Does Finland suffer from age discrimination in employment? Yes – but not what we in the US might expect.
According to the Finnish online yle uutiset, a new survey has found that “it is the young – those under 30 – who report experiencing far more age discrimination than those over 50 … In the survey, compiled during 2013, the 50+ set reported experiencing several percentage points less discrimination in the workplace when measured with comparable statistics dating back to 1997 at the end of the last recession.”
The article makes a point of underscoring the “rhetoric,” “belief” and “commonly-held perception that people over 40 suffer from age discrimination in the workplace in Finland,” as if beliefs and perceptions are somehow more significant than the reality of age discrimination, or are at odds with the reality. For example”: “If a job-seeker is over 40 years old [40!], many believe that they will not get hired. In Finland there also seems to be a belief that the older a person is, the greater likelihood there is that they will be among the first fired. …”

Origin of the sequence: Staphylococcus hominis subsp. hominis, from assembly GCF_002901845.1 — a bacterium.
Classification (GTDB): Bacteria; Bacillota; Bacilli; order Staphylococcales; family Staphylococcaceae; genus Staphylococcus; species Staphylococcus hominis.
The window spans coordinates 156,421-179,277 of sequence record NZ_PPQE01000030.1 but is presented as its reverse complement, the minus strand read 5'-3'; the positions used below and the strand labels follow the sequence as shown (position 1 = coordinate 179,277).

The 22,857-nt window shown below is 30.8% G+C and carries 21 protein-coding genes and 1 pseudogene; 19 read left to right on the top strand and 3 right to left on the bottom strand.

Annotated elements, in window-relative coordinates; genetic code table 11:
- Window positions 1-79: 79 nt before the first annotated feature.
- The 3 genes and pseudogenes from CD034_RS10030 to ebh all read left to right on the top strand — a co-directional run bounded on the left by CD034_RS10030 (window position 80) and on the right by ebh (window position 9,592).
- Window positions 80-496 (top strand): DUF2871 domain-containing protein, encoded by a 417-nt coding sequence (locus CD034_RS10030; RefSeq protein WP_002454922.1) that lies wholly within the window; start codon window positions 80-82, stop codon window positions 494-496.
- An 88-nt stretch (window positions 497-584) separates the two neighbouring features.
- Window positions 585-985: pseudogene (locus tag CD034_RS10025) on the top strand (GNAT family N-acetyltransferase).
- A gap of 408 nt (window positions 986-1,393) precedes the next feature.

Oh how naive – believing something so silly as the existence of discrimination against older employees — preposterous!
Despite the fact that age discrimination is described as “rhetoric,” “belief” and “commonly-held perceptions,” the article then goes on to note that “Research indicates that 1 in 10 employees have charged employers with age discrimination and are taking matters forward to the legal level.”
10% of employees made charges of age discrimination? That’s quite a lot – even by US standards, and certainly enough in our book to constitute more than a “belief” or simple “perception!”